Subtype of area is presented in Table 2.
Among five factors implemented into log linear analyses
of prevalence in ticks, only Season was associated with
infection status (Season × presence/absence of Borreliella
spp. and/or B. miyamotoi: χ2 = 4.3, df = 1, P = 0.039). A
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higher percentage of positive ticks was detected in the
second season of tick activity (late summer-autumn), 10.4%
(95% CI: 9.2–11.6%) vs 15.0% (12.8–17.5%).
Interestingly, differences in Borreliella spp. and/or B.
miyamotoi prevalence between years of the study and
the two types of areas were not significant (Table 2).
Overall prevalence of Borreliella spp. and/or B.
miyamotoi infection was very similar in both urban (11%) and
natural areas (12.4%) for all ticks combined (NS). Overall
prevalence was almost identical in urban and natural
areas, both for adults [about 19% (17.0–21.0%)] and
nymphs [MIR about 3% (2.3–4.2%)] (Table 2).
Differences in Borreliella spp. and/or B. miyamotoi
prevalence between years in adult ticks were about 5%,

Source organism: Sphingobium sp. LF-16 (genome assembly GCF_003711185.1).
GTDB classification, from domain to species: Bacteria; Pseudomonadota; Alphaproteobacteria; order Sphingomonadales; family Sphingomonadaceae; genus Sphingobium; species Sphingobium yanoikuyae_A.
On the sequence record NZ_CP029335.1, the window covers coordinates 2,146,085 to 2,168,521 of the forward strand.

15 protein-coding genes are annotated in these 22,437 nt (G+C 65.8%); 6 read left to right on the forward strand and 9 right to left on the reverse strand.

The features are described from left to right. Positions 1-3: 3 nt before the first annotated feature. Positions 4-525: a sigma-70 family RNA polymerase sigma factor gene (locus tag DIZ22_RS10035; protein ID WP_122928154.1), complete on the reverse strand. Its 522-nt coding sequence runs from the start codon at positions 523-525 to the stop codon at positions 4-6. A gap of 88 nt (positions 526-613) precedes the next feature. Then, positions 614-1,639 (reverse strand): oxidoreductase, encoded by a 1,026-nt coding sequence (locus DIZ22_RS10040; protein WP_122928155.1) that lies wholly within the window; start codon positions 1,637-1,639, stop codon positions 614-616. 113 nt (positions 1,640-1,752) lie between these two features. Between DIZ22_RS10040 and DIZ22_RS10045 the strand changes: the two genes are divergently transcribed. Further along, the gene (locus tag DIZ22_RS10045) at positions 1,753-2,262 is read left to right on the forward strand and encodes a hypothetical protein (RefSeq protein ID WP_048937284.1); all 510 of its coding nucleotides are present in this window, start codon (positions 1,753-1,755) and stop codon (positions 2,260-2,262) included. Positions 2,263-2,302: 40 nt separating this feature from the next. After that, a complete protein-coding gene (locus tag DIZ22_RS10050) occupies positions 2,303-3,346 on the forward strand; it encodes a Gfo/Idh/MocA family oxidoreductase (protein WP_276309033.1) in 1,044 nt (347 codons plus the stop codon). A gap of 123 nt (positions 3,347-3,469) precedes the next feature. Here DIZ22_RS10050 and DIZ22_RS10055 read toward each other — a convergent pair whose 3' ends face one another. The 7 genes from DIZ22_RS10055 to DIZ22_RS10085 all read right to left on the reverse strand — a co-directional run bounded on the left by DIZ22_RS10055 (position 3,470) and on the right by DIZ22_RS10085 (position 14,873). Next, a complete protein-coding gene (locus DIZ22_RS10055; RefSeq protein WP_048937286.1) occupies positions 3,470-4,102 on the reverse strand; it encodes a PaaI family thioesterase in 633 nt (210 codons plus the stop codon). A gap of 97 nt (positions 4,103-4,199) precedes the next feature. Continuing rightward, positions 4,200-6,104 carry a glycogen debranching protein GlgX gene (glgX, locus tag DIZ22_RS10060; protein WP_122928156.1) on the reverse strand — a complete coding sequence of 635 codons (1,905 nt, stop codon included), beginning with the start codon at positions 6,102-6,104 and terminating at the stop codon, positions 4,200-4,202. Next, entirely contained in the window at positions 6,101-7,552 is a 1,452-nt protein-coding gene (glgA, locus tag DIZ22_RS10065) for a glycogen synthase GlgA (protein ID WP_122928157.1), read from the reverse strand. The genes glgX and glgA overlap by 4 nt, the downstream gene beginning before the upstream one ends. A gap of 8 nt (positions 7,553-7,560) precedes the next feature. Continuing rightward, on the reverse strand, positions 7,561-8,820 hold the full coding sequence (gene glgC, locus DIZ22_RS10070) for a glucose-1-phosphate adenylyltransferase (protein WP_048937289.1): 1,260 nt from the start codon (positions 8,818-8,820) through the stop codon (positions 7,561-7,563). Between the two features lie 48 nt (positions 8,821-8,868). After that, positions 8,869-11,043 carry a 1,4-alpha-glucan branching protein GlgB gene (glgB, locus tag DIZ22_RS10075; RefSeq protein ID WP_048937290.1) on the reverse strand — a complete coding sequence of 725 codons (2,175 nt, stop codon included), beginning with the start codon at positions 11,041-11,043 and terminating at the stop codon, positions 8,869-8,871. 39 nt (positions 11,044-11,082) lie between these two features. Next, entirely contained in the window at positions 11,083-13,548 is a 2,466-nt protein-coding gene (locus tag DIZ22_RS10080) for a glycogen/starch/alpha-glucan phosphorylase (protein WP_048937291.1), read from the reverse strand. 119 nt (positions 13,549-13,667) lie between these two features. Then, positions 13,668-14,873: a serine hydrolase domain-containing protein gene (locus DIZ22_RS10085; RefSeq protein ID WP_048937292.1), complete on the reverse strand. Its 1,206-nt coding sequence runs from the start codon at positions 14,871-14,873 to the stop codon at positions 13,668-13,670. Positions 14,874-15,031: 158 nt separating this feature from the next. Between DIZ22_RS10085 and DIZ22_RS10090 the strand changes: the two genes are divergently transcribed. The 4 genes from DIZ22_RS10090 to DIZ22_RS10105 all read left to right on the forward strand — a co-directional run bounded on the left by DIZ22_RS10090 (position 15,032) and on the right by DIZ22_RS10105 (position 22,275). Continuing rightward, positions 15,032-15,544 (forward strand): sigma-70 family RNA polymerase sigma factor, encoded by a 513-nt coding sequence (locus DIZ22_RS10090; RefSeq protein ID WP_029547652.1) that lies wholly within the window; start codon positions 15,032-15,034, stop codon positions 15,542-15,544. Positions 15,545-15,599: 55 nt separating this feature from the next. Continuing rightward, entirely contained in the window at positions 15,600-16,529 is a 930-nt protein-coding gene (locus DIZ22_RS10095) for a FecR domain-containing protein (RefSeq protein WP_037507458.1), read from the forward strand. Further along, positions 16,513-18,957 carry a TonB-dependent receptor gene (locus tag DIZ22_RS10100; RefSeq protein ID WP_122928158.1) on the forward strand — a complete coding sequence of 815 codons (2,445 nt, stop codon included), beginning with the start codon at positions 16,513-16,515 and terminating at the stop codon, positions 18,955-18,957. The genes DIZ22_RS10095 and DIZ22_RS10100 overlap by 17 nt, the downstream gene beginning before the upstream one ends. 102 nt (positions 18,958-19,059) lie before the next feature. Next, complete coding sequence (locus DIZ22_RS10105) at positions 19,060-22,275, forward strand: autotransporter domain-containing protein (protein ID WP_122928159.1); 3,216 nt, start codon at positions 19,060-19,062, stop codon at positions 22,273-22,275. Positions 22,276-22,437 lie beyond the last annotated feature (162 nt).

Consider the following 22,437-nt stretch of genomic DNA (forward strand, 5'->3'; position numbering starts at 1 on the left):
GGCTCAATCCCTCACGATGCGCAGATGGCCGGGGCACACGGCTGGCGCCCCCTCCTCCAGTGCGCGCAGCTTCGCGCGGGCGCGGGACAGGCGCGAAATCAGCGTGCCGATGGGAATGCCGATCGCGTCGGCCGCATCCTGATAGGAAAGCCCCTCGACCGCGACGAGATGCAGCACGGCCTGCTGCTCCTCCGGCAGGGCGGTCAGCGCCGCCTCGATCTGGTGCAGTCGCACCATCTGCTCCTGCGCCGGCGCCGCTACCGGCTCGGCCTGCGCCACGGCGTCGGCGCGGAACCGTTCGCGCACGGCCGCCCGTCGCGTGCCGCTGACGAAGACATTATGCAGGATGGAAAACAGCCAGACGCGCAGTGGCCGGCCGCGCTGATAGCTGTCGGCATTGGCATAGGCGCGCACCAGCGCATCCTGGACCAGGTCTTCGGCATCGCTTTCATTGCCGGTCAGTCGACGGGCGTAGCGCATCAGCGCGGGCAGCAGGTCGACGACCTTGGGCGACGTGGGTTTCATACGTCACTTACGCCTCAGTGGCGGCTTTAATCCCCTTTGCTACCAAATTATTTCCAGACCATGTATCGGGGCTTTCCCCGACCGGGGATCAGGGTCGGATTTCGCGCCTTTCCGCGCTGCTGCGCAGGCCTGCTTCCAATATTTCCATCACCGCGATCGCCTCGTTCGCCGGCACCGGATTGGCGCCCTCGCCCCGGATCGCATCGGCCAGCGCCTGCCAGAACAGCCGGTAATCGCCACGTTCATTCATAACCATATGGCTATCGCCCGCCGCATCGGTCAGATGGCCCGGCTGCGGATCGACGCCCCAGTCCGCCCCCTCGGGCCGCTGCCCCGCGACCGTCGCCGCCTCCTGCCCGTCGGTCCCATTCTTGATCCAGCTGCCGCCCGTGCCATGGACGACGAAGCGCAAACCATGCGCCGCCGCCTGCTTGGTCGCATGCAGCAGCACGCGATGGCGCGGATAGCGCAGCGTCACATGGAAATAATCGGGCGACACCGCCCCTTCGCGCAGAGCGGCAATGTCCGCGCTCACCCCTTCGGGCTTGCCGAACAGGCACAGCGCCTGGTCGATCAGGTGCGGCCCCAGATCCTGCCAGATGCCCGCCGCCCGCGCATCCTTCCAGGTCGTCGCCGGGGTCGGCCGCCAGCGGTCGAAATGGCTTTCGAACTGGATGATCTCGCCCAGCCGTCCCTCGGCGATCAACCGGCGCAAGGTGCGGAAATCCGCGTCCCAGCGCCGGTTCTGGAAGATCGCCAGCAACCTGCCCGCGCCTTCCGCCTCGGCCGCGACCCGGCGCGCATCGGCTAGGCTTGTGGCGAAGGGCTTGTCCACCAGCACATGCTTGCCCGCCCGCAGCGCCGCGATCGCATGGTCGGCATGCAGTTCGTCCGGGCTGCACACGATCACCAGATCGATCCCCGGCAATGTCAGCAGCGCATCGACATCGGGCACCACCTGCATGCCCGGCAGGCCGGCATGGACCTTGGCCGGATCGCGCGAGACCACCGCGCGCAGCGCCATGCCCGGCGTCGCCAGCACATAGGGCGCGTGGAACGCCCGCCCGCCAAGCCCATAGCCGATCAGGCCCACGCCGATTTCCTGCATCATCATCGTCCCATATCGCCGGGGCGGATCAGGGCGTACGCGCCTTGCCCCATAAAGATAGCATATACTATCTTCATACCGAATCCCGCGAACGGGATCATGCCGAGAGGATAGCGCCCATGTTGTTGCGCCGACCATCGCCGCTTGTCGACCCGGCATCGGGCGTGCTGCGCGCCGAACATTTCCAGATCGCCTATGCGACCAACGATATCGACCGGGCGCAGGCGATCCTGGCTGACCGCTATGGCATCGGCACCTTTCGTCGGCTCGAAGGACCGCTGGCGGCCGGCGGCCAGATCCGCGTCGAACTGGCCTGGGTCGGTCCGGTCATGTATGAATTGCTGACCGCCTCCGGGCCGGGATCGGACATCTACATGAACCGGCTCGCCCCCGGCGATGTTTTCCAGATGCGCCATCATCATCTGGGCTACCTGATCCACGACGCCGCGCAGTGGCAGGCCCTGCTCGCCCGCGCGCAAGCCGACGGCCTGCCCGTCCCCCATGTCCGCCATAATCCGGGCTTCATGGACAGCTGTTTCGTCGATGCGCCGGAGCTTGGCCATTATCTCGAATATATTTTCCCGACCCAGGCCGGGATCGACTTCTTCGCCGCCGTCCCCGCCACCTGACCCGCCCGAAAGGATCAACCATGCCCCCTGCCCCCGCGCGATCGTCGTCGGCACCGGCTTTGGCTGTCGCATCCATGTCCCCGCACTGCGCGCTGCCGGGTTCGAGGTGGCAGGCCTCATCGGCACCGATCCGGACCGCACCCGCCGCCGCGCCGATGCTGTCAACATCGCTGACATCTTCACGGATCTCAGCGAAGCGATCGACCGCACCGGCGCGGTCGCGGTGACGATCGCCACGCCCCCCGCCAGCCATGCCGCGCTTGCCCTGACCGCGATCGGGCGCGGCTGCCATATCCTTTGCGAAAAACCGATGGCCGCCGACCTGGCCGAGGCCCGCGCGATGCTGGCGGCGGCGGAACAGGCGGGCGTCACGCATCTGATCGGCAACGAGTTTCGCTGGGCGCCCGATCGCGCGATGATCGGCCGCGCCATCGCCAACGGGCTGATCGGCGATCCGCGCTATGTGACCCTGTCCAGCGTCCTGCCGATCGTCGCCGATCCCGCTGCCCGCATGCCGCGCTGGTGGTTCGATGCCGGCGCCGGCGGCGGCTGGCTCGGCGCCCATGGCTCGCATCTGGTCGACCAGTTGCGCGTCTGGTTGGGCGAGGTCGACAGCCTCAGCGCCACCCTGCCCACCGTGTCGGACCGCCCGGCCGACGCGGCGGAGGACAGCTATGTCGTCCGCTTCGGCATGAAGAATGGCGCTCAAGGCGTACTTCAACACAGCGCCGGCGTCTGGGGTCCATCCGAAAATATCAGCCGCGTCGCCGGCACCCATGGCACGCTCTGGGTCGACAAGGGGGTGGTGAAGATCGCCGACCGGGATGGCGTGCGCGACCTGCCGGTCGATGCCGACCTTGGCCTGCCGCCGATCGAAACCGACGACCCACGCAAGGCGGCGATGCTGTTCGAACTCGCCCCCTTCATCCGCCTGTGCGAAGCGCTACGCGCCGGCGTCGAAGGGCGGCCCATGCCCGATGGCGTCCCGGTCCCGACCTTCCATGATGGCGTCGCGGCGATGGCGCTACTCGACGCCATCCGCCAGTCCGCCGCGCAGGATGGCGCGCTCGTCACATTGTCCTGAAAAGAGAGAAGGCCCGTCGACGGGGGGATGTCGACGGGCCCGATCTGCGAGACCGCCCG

differences in MIR in nymphs ranged 2–5% (NS).
Additionally, for Borreliella spp. and/or B. miyamotoi
infection in nymphs, identical NIP was calculated both in
natural (3.5%; n = 9; Q = 31) and urban (3.8%; n = 37;
Q = 119) areas. The differences between NIPs and MIRs
were not significant. Although there were some
differences in Borreliella spp. and/or B. miyamotoi prevalence
between individual sites, they were not significant
(Table 2). The highest percentage of positive ticks was
noted in two parks, WLP (17%) in urban and in BPP
(19%) in natural areas, and was reflecting the highest
percentage of positive adult ticks (24 and 25%,
respectively) (Table 2).
Thus, Borreliella spp. and/or B. miyamotoi prevalence
was significantly higher in parks (subtype 2, more
changed habitat) in comparison to forests (subtype 1, less
transformed forest) (Subtype of area × presence/absence
of Borreliella spp. and/or B. miyamotoi: χ2 = 7.6, df = 1,
P = 0.006) (Table 2).
Species of spirochaetes detected in the study
Species typing was performed on the basis of sequencing